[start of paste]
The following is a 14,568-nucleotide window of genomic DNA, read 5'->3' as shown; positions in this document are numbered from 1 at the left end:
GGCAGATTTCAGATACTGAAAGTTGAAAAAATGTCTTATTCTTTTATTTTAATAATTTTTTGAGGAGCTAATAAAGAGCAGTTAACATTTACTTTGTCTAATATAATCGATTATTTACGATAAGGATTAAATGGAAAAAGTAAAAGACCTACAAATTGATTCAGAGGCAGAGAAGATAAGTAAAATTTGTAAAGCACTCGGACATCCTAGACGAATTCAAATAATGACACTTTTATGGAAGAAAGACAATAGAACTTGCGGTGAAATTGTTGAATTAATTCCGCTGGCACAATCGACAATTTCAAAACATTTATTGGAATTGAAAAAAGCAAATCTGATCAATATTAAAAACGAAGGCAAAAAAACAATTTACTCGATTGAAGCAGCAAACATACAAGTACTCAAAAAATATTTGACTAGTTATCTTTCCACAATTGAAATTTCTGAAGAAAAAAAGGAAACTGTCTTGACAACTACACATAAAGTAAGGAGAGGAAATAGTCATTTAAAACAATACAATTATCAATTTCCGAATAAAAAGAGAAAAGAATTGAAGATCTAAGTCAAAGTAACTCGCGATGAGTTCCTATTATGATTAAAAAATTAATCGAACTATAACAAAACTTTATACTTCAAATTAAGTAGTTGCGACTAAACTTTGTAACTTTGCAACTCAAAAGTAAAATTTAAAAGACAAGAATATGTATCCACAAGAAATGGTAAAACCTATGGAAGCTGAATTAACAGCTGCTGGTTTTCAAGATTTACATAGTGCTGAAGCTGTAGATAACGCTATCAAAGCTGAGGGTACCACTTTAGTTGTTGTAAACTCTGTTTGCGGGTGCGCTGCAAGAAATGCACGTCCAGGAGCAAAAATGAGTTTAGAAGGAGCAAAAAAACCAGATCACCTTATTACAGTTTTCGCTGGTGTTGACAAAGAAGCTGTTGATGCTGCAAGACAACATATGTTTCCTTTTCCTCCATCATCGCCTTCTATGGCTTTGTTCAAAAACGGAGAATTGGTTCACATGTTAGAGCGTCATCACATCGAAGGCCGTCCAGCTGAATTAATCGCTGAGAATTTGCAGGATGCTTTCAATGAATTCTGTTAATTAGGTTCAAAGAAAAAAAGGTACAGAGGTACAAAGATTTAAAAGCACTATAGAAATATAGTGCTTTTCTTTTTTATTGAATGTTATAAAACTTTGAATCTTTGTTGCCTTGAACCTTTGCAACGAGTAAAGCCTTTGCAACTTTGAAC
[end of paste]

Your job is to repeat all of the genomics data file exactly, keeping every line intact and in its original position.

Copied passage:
The following is a 14,568-nucleotide window of genomic DNA, read 5'->3' as shown; positions in this document are numbered from 1 at the left end:
GGCAGATTTCAGATACTGAAAGTTGAAAAAATGTCTTATTCTTTTATTTTAATAATTTTTTGAGGAGCTAATAAAGAGCAGTTAACATTTACTTTGTCTAATATAATCGATTATTTACGATAAGGATTAAATGGAAAAAGTAAAAGACCTACAAATTGATTCAGAGGCAGAGAAGATAAGTAAAATTTGTAAAGCACTCGGACATCCTAGACGAATTCAAATAATGACACTTTTATGGAAGAAAGACAATAGAACTTGCGGTGAAATTGTTGAATTAATTCCGCTGGCACAATCGACAATTTCAAAACATTTATTGGAATTGAAAAAAGCAAATCTGATCAATATTAAAAACGAAGGCAAAAAAACAATTTACTCGATTGAAGCAGCAAACATACAAGTACTCAAAAAATATTTGACTAGTTATCTTTCCACAATTGAAATTTCTGAAGAAAAAAAGGAAACTGTCTTGACAACTACACATAAAGTAAGGAGAGGAAATAGTCATTTAAAACAATACAATTATCAATTTCCGAATAAAAAGAGAAAAGAATTGAAGATCTAAGTCAAAGTAACTCGCGATGAGTTCCTATTATGATTAAAAAATTAATCGAACTATAACAAAACTTTATACTTCAAATTAAGTAGTTGCGACTAAACTTTGTAACTTTGCAACTCAAAAGTAAAATTTAAAAGACAAGAATATGTATCCACAAGAAATGGTAAAACCTATGGAAGCTGAATTAACAGCTGCTGGTTTTCAAGATTTACATAGTGCTGAAGCTGTAGATAACGCTATCAAAGCTGAGGGTACCACTTTAGTTGTTGTAAACTCTGTTTGCGGGTGCGCTGCAAGAAATGCACGTCCAGGAGCAAAAATGAGTTTAGAAGGAGCAAAAAAACCAGATCACCTTATTACAGTTTTCGCTGGTGTTGACAAAGAAGCTGTTGATGCTGCAAGACAACATATGTTTCCTTTTCCTCCATCATCGCCTTCTATGGCTTTGTTCAAAAACGGAGAATTGGTTCACATGTTAGAGCGTCATCACATCGAAGGCCGTCCAGCTGAATTAATCGCTGAGAATTTGCAGGATGCTTTCAATGAATTCTGTTAATTAGGTTCAAAGAAAAAAAGGTACAGAGGTACAAAGATTTAAAAGCACTATAGAAATATAGTGCTTTTCTTTTTTATTGAATGTTATAAAACTTTGAATCTTTGTTGCCTTGAACCTTTGCAACGAGTAAAGCCTTTGCAACTTTGAAC